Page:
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The chemistry of life and its central dogma

The genetic information flows from the DNA in our genetic material via RNA to proteins, which in turn construct cells with different functions. This principle is called the central dogma of the chemistry of life. It was previously believed that the nucleic acids DNA and RNA serve solely as carriers of the genetic information, whereas proteins in the form of enzymes catalyze the chemical processes of life. The chemist's perspective on genetic information (heredity) and function (biocatalysis) in living cells has changed through the discovery by Sidney Altman and Thomas Cech that the ribonucleic acid RNA can also function as an enzyme.
    RNA molecules consist of long strands of alternating carbohydrate and phosphate molecules. To each carbohydrate is attached one of the four nitrogen-containing bases: Adenine, Cytosine, Guanine and Uracil. These bases constitute the chemical "letters" in the genetic code which determines the compositions of proteins. Each word in this code contains three of these letters, which can be combined in many different ways, e.g., UCA, CGG, ACU. Each word corresponds to one of the twenty different amino acids found in proteins. The cell has developed a sophisticated molecular machinery which can read the words of the genetic code along the RNA strand and join amino acids together in the order required to construct a protein with a specific function.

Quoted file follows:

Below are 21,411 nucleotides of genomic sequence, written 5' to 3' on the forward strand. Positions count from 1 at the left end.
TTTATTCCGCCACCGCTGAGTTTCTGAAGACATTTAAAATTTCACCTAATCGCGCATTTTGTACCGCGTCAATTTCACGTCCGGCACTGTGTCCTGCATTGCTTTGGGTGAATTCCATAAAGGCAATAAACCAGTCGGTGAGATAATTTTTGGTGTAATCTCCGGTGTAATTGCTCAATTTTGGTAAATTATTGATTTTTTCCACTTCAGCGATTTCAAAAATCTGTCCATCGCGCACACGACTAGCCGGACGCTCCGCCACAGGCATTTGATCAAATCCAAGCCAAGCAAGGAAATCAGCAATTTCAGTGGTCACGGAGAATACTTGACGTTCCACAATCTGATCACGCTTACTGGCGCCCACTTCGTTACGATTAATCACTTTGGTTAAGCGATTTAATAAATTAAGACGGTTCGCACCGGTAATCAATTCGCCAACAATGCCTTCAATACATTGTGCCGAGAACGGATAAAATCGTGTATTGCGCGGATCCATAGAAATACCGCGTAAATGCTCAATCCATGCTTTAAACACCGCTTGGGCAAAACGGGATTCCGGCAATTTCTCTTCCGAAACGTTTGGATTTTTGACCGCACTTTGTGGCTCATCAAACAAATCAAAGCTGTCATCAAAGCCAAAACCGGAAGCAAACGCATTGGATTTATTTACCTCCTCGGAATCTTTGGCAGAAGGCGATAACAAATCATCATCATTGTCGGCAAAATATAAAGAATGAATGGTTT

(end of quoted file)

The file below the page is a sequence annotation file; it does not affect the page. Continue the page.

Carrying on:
The code words in an RNA molecule originate from a DNA molecule. All of our hereditary traits are programmed into the DNA molecules. Most RNA molecules, in contrast, contain information about only one of the cell's many components. For example, one RNA molecule may contain information concerning the pigment in an individual's eyes, while another contains information about insulin. In general, one RNA molecule contains the information from one gene.

 



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